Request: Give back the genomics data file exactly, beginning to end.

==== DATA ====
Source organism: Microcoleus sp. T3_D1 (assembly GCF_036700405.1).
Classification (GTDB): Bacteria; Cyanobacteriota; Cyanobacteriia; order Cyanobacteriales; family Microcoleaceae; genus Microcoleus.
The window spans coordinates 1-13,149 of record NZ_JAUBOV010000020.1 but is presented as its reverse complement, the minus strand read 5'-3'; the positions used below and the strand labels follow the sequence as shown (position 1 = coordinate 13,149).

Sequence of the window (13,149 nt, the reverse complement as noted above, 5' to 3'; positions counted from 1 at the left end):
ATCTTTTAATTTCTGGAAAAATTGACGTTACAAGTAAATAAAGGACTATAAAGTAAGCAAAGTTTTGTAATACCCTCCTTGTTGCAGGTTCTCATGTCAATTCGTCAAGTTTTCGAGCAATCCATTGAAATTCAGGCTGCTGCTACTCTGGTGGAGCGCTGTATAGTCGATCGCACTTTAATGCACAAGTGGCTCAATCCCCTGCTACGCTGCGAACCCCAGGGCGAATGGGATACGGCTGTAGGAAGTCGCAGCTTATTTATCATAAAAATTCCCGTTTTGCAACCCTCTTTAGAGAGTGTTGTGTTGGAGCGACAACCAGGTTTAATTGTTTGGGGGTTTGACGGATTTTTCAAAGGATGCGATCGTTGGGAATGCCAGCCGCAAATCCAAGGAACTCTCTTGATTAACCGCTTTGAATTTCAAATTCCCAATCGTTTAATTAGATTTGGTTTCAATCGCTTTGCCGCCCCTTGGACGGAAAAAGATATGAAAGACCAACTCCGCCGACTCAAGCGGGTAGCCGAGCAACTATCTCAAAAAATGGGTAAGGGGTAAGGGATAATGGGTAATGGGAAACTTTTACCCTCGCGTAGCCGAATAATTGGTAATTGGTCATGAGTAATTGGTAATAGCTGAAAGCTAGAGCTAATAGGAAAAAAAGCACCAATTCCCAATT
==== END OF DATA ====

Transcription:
Source organism: Microcoleus sp. T3_D1 (assembly GCF_036700405.1).
Classification (GTDB): Bacteria; Cyanobacteriota; Cyanobacteriia; order Cyanobacteriales; family Microcoleaceae; genus Microcoleus.
The window spans coordinates 1-13,149 of record NZ_JAUBOV010000020.1 but is presented as its reverse complement, the minus strand read 5'-3'; the positions used below and the strand labels follow the sequence as shown (position 1 = coordinate 13,149).

Sequence of the window (13,149 nt, the reverse complement as noted above, 5' to 3'; positions counted from 1 at the left end):
ATCTTTTAATTTCTGGAAAAATTGACGTTACAAGTAAATAAAGGACTATAAAGTAAGCAAAGTTTTGTAATACCCTCCTTGTTGCAGGTTCTCATGTCAATTCGTCAAGTTTTCGAGCAATCCATTGAAATTCAGGCTGCTGCTACTCTGGTGGAGCGCTGTATAGTCGATCGCACTTTAATGCACAAGTGGCTCAATCCCCTGCTACGCTGCGAACCCCAGGGCGAATGGGATACGGCTGTAGGAAGTCGCAGCTTATTTATCATAAAAATTCCCGTTTTGCAACCCTCTTTAGAGAGTGTTGTGTTGGAGCGACAACCAGGTTTAATTGTTTGGGGGTTTGACGGATTTTTCAAAGGATGCGATCGTTGGGAATGCCAGCCGCAAATCCAAGGAACTCTCTTGATTAACCGCTTTGAATTTCAAATTCCCAATCGTTTAATTAGATTTGGTTTCAATCGCTTTGCCGCCCCTTGGACGGAAAAAGATATGAAAGACCAACTCCGCCGACTCAAGCGGGTAGCCGAGCAACTATCTCAAAAAATGGGTAAGGGGTAAGGGATAATGGGTAATGGGAAACTTTTACCCTCGCGTAGCCGAATAATTGGTAATTGGTCATGAGTAATTGGTAATAGCTGAAAGCTAGAGCTAATAGGAAAAAAAGCACCAATTCCCAATT